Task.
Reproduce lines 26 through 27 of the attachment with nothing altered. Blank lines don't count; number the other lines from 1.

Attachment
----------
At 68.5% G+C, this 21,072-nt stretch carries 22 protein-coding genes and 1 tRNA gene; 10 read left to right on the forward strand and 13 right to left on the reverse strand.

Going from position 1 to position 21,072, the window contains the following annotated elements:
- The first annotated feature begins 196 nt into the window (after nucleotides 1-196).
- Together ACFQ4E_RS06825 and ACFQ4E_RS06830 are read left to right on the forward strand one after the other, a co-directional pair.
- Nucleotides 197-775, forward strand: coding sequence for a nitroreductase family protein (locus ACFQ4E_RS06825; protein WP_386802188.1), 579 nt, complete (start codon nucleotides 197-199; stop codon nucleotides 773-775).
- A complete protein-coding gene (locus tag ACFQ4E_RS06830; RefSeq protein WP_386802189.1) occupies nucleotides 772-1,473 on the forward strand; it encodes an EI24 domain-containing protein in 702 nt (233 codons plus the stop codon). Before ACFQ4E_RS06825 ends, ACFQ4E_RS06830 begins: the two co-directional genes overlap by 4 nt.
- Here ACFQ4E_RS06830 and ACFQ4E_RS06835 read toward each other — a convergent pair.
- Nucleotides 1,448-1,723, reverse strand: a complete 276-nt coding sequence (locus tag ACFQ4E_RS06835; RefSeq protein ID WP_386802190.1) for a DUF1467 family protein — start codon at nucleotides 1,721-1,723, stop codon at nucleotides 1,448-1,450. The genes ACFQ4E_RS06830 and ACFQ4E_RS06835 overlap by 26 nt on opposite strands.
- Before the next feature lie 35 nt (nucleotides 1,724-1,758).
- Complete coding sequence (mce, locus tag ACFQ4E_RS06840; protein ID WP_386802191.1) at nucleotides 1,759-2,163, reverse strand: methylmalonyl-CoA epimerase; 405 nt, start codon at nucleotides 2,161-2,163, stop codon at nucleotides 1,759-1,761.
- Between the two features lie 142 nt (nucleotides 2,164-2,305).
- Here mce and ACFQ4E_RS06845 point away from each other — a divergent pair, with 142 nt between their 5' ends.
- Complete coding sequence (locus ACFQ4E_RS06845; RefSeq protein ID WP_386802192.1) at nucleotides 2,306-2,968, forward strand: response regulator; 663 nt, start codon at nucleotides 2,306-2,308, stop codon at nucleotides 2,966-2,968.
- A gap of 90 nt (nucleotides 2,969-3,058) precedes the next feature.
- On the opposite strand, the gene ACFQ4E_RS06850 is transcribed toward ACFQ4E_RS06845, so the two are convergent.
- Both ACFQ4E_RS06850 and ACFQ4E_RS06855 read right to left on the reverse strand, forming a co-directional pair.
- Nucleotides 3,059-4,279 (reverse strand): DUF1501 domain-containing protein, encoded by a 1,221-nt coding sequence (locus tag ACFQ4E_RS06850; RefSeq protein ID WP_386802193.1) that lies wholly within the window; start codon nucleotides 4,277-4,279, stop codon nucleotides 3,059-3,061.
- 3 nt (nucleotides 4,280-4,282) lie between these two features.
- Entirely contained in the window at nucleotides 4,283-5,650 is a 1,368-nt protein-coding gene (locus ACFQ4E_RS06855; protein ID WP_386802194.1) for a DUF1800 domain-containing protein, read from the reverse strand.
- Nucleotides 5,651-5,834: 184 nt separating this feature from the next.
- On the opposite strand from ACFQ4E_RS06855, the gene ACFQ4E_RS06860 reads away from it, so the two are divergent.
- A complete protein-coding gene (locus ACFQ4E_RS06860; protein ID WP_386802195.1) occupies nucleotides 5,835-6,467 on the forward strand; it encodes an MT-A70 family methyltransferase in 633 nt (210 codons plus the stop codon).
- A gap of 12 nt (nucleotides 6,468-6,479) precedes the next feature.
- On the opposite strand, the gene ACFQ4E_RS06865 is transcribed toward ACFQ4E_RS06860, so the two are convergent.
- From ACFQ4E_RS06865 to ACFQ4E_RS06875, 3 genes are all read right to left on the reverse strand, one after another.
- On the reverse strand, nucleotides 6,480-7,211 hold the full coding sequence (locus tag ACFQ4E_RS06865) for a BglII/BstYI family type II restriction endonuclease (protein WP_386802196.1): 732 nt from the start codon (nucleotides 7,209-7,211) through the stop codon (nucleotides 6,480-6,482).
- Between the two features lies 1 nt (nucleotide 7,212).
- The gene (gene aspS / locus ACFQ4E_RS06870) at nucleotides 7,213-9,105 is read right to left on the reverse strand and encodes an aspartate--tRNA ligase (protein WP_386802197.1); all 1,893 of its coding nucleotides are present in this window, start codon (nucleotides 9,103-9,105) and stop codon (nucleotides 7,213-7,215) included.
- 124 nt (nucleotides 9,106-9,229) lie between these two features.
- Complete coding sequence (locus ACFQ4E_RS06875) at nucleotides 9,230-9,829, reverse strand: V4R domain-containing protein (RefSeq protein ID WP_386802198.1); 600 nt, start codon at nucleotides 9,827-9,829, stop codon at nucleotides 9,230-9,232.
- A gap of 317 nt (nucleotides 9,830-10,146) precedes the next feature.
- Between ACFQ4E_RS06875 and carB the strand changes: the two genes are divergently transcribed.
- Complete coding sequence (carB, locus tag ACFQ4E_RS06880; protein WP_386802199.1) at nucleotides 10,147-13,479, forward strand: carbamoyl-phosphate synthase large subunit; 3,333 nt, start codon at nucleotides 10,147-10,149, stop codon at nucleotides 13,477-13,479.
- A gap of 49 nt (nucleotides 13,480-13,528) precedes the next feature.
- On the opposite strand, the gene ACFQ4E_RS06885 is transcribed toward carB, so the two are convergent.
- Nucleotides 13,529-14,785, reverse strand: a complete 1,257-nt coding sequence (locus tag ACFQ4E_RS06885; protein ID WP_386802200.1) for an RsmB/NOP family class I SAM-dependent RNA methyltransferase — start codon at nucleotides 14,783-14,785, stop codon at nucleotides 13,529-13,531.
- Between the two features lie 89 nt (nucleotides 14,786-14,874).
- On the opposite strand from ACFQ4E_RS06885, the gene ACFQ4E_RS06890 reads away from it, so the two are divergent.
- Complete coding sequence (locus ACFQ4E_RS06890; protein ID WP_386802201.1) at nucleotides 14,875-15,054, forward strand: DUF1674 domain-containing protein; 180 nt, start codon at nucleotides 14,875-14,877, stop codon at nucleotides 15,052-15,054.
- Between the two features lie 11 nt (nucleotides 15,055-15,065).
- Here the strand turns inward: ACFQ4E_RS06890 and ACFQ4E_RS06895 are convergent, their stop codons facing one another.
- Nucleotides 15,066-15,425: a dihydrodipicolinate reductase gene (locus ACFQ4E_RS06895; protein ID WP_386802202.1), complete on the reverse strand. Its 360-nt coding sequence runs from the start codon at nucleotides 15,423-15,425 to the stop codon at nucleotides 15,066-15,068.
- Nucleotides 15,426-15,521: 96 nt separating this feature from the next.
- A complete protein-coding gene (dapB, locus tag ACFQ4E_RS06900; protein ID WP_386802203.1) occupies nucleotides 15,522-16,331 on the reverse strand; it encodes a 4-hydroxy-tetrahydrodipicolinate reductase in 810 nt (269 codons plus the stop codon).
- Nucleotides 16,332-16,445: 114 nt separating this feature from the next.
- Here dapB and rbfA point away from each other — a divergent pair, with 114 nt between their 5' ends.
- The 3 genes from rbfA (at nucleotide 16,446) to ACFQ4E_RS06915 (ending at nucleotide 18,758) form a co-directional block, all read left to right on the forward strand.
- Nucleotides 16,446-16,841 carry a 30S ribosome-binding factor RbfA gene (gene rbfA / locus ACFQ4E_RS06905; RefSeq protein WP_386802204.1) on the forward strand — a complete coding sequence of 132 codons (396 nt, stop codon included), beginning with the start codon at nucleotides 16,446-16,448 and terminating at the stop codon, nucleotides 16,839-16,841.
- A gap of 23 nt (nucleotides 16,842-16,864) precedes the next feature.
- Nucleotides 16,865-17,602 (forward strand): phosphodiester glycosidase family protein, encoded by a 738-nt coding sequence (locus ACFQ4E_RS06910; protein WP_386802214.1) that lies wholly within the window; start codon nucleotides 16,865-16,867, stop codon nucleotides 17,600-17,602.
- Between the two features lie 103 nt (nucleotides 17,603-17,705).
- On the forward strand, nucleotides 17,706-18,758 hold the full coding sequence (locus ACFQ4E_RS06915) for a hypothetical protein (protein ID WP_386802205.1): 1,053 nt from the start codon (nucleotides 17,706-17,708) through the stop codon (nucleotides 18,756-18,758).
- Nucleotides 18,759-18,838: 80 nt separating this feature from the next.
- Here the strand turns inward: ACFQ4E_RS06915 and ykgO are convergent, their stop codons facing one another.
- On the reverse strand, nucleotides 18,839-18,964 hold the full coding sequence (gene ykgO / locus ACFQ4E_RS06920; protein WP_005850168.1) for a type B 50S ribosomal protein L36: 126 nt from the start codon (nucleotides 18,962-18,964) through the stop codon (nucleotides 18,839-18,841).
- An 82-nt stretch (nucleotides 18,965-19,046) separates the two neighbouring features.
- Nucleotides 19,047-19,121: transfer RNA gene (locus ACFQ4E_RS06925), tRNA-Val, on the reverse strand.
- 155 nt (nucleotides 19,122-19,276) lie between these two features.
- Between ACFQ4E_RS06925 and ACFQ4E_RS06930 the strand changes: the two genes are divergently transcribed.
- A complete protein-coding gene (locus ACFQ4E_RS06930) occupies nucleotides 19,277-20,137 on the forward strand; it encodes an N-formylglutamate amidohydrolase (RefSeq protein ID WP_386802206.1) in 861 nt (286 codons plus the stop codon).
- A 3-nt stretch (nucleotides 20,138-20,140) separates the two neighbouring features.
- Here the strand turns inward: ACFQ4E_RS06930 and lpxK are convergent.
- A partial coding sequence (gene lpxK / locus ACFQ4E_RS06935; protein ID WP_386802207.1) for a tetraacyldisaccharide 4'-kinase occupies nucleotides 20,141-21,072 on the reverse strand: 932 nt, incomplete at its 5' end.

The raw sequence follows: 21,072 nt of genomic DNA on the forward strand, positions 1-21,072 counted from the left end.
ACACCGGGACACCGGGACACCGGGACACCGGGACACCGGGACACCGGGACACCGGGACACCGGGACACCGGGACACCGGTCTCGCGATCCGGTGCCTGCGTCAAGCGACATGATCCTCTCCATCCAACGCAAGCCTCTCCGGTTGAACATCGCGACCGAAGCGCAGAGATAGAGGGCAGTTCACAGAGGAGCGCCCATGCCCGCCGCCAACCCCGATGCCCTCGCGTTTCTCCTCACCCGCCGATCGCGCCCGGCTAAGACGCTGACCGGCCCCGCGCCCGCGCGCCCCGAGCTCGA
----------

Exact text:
- On the reverse strand, nucleotides 6,480-7,211 hold the full coding sequence (locus tag ACFQ4E_RS06865) for a BglII/BstYI family type II restriction endonuclease (protein WP_386802196.1): 732 nt from the start codon (nucleotides 7,209-7,211) through the stop codon (nucleotides 6,480-6,482).
- Between the two features lies 1 nt (nucleotide 7,212).